Enjoy-iCare | Slow Your Salt Flow

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Tuesday, December 08, 2015 

under Health by Enjoy Team

Editor's Note: We at EnjoyShanghai are happy to bring you this series of health articles, published every Sunday, as a part of our partnership with health consultants and providers iCare and MSH China.


Sodium contributes to high blood pressure and increases the risk for heart disease, stroke, and kidney disease. Even if you have a light ninja hand with the salt shaker, you will get lots of sodium in processed or restaurant meals.


Scientists say limiting our sodium intake to recommended levels could reduce

new cases of coronary heart disease by 60-to-120 thousand per year. So how do we do it?


Salt consumption at home can be reduced by:

Not adding salt during the preparation of food

Not having a salt shaker on the table

Limiting the consumption of salty snacks

Choosing products with lower sodium content



Misperceptions on salt reduction:


 “On a hot and humid day when you sweat, you need more salt in the diet:” There is little salt lost through sweat so there is no need for extra salt even on a hot and humid day, although it is important to drink a lot of water.


“Sea salt is not ‘better’ than manufactured salt simply because it is ‘natural’.” Regardless of the source of salt, it is the sodium in salt that creates health concerns.


“Salt added during cooking is not the main source of salt intake.” In many countries, about 80% of salt in the diet comes from processed foods.


“Food does not need salt to taste good.” It takes some time for a person’s taste buds to adjust, but once they get used to less salt, one is more likely to enjoy food and notice a broader range of flavours.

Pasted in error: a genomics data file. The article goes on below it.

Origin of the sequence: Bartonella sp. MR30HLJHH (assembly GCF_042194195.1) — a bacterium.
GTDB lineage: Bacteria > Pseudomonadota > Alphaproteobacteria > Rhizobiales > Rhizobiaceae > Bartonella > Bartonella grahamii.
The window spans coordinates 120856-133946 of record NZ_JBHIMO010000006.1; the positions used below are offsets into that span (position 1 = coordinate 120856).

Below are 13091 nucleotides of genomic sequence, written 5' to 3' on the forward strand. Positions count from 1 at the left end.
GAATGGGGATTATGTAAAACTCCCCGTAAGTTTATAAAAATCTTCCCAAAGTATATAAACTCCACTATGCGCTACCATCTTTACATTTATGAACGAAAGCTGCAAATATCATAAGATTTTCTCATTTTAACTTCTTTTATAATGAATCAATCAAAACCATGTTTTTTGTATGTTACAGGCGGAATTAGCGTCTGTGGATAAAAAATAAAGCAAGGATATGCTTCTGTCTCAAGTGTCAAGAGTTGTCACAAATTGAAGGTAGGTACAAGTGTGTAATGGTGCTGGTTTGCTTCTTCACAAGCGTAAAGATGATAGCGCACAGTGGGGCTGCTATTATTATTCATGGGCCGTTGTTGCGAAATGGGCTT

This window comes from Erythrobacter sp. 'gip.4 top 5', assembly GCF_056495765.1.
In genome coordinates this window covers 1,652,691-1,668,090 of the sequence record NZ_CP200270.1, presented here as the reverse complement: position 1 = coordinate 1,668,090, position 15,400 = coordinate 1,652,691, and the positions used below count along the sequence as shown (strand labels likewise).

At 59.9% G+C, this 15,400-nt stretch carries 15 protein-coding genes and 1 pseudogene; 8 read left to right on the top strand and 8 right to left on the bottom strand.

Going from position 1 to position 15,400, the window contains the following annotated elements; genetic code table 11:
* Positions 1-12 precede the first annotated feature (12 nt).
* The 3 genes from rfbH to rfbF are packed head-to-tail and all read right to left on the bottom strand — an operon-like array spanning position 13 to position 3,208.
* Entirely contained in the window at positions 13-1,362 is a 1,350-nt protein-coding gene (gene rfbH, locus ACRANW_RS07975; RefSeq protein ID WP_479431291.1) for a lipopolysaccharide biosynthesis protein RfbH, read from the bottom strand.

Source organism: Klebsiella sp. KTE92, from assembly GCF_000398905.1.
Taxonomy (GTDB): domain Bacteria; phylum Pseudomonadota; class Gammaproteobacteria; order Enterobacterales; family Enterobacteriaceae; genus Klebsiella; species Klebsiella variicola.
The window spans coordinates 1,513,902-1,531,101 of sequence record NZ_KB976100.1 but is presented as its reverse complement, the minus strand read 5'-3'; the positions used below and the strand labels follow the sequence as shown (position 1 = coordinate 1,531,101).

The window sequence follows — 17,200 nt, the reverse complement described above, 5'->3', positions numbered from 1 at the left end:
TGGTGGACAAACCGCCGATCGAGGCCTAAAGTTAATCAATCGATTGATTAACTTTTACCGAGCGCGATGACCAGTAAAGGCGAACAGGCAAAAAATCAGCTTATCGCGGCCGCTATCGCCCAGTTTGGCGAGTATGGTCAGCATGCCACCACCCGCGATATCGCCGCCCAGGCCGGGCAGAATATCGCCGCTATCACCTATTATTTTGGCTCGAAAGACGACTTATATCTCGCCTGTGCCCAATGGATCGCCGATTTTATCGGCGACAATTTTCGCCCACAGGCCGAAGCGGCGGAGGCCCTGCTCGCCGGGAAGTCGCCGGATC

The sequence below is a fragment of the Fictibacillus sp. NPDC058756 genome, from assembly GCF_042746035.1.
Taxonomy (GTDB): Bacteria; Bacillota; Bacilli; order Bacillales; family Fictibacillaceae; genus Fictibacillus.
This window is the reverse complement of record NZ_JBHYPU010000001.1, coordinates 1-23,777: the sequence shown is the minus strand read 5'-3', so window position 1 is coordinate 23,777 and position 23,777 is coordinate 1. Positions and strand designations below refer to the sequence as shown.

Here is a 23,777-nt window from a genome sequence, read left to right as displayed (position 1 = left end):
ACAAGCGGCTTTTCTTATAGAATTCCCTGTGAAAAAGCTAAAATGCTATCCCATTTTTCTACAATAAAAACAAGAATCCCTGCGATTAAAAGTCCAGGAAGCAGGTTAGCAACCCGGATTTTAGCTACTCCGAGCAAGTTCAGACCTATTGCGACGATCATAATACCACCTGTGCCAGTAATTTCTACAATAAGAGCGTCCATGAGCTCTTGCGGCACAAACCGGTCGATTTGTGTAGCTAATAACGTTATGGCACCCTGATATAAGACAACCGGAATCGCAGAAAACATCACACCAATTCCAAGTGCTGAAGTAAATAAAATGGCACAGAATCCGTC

“Food has no flavour without salt.” Whilst this may be true at first, taste buds soon become accustomed to less salt and you are more likely to enjoy food with less salt, and more flavour.


“Foods high in salt taste salty.” Some foods that are high in salt don't taste very salty because sometimes they are mixed with other things like sugars that mask the taste. It is important to read food labels to find out sodium levels.


“Only old people need to worry about how much salt they eat:” Eating too much salt can raise blood pressure at any age.


“Reducing salt could be bad for my health:” It’s very difficult to eat too little salt since there are so many everyday foods containing salt.



Resource: Healthy Lifestyle Magazine World Health Organization



Researchers suggest that food companies reduce the sodium in their

processed foods, and that consumers modify their eating habits. That

means doing more cooking at home, where you have control of the

salt, and exercising some more of that flighty self-control.


We know junk food is delicious, but there is such a thing as too much of a good thing.